Setting your adopters up for success

A nice family has found their newest addition and they are ready to go home with their new pup. This is the point where they are the most excited and eager, however, may not be the time they are able to listen (they just adopted a pup for Pete’s sake!). Returns can be devastating for rescues and shelters not to mention the trauma it has on the dog. As always, the best defense is a good offense. With a few easy modifications, you can create the best chance of success for your adopters.

1. What to expect

A little education is important for every adopter but is extremely important for first time adopters (we were all first time adopters once!). Make sure to share a quick guide on what will be coming in the next few weeks, months, and years. ALWAYS deliver important information in at least 2 ways:

  • Printout with guide (for more details on these guides, visit our What to Send Home with Adopters article)
  • Verbally go over this guide before they leave
  • Email a guide after they get home

It’s most important to give them something they will be able to reference at a later time or date because the actual day of adoption is too exciting to be talking about potty training. Ideally, you would be able to cover this with adopters before they even adopt.

Guideline of what to expect in your first week of adopting a dog
2. Create a “going home” package

There are a lot of supplies dogs need when first being adopted. Take some of the stress off your adopters and create a fundraising opportunity for you by creating baskets of necessary items available for purchase. These can include:

  • Small bag of food
  • Toys
  • Treats
  • Leash / collar / harness
  • Bowls
  • Pee pads
  • Dog bed
  • Crate
3. Training tips

Most adopters want their dogs to be well trained. Very few adopters know how to accomplish that. You, on the other hand, have a lot of experience working with dogs so giving them some starting tips can go a long way. REMEMBER – never assume an adopter knows something, start from the very beginning.

Here are a few tips to get started:

  • Potty training – Take your new pup out to potty every 1 – 2 hours. This seems like a lot in the beginning but trust us, it will make your potty training experience much faster! If they go potty outside, give lots of praise and treats. If they have an accident inside DO NOT scold. Dogs don’t know what you mean and this just makes them afraid of you. Watch out for signs that your pup needs to go potty like getting up from sleeping, sniffing around one area, going towards the door.
  • Crate training – Make the crate a positive place. Start with giving meals in the crate with the door open. Give high value toys and stuffed kongs in the crate. Always allow your dog to have access to the crate and reward them when they go in on their own.
  • Confidence building – There are a few things that build confidence in a dog: mastering a new trick, sniffing and finding, making decisions. Teach your dog new tricks like “Sit” and “Down”, providing praise and treats, never scolding or corrections. Teach your dog “Find it” by giving the command and when they drop their head to sniff, drop a treat. You can even do meals like this in grass! Allow your dog to make decisions like which way they want to walk or which treat they want.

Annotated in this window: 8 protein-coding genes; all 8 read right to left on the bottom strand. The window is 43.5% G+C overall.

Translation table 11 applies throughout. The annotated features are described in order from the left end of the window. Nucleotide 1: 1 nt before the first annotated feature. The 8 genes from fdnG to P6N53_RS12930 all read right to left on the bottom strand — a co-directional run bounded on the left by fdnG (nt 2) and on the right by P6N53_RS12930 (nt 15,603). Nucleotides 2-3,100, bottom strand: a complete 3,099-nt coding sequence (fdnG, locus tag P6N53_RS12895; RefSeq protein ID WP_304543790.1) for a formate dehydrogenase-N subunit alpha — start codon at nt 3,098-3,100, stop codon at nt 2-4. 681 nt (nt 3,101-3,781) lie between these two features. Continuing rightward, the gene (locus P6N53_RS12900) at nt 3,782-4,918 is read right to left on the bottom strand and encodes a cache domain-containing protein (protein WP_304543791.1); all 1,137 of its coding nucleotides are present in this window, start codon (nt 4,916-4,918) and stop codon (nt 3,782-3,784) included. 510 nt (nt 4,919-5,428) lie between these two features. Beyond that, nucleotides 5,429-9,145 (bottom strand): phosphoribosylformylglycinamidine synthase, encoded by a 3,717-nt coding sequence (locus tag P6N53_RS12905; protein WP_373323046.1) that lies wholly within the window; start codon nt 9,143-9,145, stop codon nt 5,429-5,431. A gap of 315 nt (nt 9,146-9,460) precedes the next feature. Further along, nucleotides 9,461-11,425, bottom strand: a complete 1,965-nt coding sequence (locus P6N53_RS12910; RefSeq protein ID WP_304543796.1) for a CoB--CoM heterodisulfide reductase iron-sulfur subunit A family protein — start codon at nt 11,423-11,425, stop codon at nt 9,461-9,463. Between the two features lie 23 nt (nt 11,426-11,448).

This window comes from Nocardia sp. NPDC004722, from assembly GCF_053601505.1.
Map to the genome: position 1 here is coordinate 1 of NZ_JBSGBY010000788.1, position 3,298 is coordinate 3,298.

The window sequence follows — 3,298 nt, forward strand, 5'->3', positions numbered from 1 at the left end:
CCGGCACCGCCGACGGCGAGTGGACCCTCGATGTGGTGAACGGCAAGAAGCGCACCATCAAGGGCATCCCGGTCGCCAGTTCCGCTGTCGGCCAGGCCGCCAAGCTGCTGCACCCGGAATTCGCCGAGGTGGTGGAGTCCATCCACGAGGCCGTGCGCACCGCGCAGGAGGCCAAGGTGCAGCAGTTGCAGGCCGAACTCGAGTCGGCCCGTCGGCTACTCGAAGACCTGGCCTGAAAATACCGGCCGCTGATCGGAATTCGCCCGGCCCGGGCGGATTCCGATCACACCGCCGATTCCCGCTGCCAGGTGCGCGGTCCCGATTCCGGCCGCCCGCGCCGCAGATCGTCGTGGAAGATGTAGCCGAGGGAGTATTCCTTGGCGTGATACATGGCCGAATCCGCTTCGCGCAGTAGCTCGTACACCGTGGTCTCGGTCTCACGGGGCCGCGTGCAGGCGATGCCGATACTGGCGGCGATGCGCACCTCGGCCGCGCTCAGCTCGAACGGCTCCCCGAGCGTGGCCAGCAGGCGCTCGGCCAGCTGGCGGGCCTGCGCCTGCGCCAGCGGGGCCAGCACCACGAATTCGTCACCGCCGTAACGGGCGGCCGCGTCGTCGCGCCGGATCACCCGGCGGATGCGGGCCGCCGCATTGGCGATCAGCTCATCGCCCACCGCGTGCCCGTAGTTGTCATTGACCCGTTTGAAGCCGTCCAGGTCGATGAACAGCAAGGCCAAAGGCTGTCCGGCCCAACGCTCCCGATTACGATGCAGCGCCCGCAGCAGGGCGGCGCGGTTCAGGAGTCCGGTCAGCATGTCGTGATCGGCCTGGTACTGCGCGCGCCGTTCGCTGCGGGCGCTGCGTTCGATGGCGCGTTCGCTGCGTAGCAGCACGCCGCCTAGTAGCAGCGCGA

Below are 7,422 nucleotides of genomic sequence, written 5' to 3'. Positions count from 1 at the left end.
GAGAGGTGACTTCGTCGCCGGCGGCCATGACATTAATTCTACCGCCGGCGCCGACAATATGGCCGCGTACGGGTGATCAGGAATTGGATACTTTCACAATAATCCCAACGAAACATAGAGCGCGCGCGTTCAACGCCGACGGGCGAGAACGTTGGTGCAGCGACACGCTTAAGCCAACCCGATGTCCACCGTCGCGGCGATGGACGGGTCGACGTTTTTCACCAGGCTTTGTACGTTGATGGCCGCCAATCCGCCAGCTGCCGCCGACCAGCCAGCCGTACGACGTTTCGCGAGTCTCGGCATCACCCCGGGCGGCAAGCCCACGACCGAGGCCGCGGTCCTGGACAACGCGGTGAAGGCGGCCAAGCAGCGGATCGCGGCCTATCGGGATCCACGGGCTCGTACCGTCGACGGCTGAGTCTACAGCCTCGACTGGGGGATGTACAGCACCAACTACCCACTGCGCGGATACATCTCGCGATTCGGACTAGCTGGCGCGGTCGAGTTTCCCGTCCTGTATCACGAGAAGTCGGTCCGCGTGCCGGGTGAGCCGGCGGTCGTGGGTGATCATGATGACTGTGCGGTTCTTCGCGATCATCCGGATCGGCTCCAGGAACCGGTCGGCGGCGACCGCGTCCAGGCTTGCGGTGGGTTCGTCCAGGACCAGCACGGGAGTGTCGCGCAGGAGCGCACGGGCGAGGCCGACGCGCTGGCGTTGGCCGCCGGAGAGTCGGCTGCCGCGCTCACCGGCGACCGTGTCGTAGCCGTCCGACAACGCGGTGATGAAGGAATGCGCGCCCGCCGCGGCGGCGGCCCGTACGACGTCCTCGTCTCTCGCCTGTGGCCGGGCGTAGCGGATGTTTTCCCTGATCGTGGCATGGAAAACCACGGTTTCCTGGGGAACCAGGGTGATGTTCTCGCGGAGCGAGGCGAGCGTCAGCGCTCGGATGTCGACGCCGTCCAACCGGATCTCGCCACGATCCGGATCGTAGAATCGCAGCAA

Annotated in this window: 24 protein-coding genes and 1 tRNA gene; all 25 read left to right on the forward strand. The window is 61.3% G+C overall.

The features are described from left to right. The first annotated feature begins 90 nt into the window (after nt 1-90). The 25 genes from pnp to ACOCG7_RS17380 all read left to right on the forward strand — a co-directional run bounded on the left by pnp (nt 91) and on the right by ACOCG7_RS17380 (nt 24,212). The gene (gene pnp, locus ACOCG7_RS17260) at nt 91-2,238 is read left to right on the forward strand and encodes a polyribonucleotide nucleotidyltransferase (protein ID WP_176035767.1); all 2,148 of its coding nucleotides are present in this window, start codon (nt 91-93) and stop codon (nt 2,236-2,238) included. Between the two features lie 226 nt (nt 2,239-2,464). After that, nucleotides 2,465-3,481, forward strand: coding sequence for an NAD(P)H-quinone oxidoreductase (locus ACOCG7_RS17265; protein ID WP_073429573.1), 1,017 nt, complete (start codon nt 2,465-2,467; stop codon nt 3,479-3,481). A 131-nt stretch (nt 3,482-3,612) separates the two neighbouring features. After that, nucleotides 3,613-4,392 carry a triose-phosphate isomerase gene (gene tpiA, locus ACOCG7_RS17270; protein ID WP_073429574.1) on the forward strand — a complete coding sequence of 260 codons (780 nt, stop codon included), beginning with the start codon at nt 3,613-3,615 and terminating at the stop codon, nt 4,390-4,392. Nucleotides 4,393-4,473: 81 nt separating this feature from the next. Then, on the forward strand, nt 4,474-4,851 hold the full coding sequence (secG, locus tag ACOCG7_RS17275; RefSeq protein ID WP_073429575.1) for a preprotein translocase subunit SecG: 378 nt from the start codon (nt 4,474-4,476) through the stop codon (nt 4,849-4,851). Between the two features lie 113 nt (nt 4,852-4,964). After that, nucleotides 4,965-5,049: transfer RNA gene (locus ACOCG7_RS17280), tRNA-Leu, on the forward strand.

Of course, nothing can replace the expertise of a professional and it is always best to have a trainer in place before issues arise.

4. Professional trainer referrals

There are many trainers out there but, unfortunately, not many great trainers. A poor experience with a trainer can not only be traumatizing for a dog, but can quickly lead to a return. Here are a few tips on ways to help your adopters find a trainer that works for them:

  • Have trainer relationships – If you have a trainer (or several) that you have enjoyed working with, consider reaching out to them to create a partnership. You will refer adopters to them if they can give your adopters a discount. Perhaps they even work with your dogs in foster or in the shelter before they are adopted.
  • Have a list of vetted trainers in surrounding communities – Your adopters will ask for trainer referrals, create an INTERNAL list of trainers you know have a good record and your trust. Make this list by geographic area so it’s easiest to grab and send to an adopter. Don’t wait to be asked, give referrals for EVERY adoption.
  • Create training classes hosted at your shelter – Set up monthly group puppy training classes hosted at your shelter for easy access for your adopters. This could even double as a fundraiser. If you are a foster-based rescue, consider hosting at a local park.
5. Community

No matter how well you prepare an adopter, bringing home a new dog is a big life change and can be difficult. Create a community for your adopters to share the ups and downs, helpful tips, and support for each other. This not only will increase your adoption success rate, but will take some of the pressure off of your staff for follow ups. Make sure to monitor posts, while well intended, adopters can give harmful advice. Training and medical questions should always be directed towards a professional.

The goal of rescues and shelters is always permanent placements. There are going to be returns, but taking these steps during the adoption process can greatly reduce that number, giving your rescue or shelter an opportunity to help more animals.

Happy rescuing!

Is this article missing something? Have questions? Want help applying what you learned to your organization? Send us a message!

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